Irish Queenslander is the only news, events, features and sports print publication produced exclusively for the Irish community in Queensland, Australia.
Mary Allen, its dynamic founder, comes from Cork city, Ireland. She worked for nine years as senior sub-editor and columnist at the city’s daily newspaper, Evening Echo. She has lived in Australia for three years, in Sydney and Brisbane.
Doing freelance reporting and photography on Irish stories in Brisbane, Mary continually heard that organisations needed help and volunteers but found it was difficult to get their information into the community. There was no one central source of news for the community directed solely at Queensland. There were many strong (Irish) communities, and many interesting events happening, but that they needed a voice in Queensland.
Working part-time as a publications coordinator for a not-for-profit organisation, she had turned their magazine from black and white to colour and tripled its revenue within a year. It gave her the confidence to realise that she was capable of running a magazine by herself and making it a success.
In the 2013 St Patrick’s Day parade in Brisbane, Mary marched with a community organisation she had been volunteering with. She was blown away at the size of the crowd – 30,000 people lined the streets of the CBD, all decked out in green. It cemented her belief that an Irish magazine could work in Queensland. She knew she had the skills to make it happen. And she knew she would regret it if she never tried. The workload was daunting, but the seed was sown and she got to work.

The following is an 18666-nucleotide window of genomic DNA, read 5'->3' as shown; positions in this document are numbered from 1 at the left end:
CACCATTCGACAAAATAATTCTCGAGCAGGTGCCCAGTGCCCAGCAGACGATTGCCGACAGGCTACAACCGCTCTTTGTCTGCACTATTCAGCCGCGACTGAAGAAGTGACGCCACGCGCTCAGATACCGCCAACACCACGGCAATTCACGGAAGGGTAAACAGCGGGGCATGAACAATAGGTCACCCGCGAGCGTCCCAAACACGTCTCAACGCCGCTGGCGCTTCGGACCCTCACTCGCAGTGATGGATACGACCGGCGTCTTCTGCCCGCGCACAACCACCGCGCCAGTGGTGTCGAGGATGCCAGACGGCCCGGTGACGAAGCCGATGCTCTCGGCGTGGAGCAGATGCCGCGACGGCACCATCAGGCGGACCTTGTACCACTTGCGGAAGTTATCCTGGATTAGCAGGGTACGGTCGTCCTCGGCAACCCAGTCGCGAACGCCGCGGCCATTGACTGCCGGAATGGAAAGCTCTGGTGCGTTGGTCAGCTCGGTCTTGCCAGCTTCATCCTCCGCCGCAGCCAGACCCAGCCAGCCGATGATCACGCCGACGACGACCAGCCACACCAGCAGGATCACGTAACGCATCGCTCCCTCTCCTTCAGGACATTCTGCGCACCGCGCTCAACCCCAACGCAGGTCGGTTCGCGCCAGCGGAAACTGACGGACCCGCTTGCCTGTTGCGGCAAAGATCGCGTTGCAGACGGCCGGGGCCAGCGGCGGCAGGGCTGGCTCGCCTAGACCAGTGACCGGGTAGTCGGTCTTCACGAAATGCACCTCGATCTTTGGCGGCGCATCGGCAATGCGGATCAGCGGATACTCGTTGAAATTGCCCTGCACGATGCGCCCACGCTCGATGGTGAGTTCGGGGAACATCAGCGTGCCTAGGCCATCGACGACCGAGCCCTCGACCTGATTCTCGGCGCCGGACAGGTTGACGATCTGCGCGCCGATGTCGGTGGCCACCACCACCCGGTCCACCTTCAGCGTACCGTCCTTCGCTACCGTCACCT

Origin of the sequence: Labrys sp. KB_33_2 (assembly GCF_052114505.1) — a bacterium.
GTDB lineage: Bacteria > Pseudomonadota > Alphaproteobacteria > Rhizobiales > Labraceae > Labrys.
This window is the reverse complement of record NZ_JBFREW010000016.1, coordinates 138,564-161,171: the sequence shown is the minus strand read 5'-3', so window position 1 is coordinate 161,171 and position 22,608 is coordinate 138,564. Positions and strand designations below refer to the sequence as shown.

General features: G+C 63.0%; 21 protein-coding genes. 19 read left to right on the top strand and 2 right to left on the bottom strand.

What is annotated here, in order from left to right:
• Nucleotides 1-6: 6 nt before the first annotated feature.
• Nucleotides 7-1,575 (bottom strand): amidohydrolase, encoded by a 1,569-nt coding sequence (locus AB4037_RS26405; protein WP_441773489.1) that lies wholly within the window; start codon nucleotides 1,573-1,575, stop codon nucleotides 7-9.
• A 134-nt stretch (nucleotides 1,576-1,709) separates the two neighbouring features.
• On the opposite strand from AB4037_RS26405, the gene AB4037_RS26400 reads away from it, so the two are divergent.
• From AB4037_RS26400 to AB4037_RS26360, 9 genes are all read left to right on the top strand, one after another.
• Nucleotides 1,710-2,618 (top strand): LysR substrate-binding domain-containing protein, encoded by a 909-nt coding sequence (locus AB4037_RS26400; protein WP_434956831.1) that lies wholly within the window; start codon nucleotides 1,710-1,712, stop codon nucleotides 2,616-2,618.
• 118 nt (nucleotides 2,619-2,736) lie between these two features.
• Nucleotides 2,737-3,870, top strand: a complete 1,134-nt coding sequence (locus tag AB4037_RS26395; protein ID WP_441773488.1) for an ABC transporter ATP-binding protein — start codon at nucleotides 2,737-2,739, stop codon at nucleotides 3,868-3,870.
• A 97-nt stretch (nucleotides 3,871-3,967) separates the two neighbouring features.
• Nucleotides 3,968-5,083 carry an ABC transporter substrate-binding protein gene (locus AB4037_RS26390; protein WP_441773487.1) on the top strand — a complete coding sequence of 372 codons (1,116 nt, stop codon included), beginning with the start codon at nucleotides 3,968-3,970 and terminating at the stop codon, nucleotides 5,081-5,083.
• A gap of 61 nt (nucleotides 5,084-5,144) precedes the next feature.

Her big ambition was a high-quality magazine, with positive stories that showcased all that is good about the Irish community. It also had to be free of charge.
Designing a magazine from home, getting columnists and advertisers on board, networking and taking photographs at events, setting up social networking pages and a website, and doing all the background work involved in setting up any small business, was daunting.
The first edition of Irish Queenslander was launched at Queensland Gaelic Football and Hurling Association’s 40th anniversary family day. True to Mary’s desire to help community organisations it included a four-page souvenir pull-out on the history of the GAA in Queensland. It included 32 pages of news, events and sports, all full colour and printed on high-quality, glossy paper. Community associations were given free pages within it so that they could get their news out all over Queensland. The first print run was 2,000 copies, distributed through Irish pubs, club and associations, concentrated mainly in Brisbane, the Gold Coast and Sunshine Coast. It was also published online at http://www.irishqueenslander.com
The print copies were snapped up. Hundreds of followers were garnered online and the magazine received overwhelming support and positive feedback from the community.
The magazine is bi-monthly. The print-run will be 5000 copies and will be distributed to all areas of Queensland and into the northern reaches of New South Wales. The magazine is also available by subscription.
Mary says that inspiring stories are sent to her daily and she could fill the magazine twice-over easily, as there is such an active and vibrant Irish community in Queensland.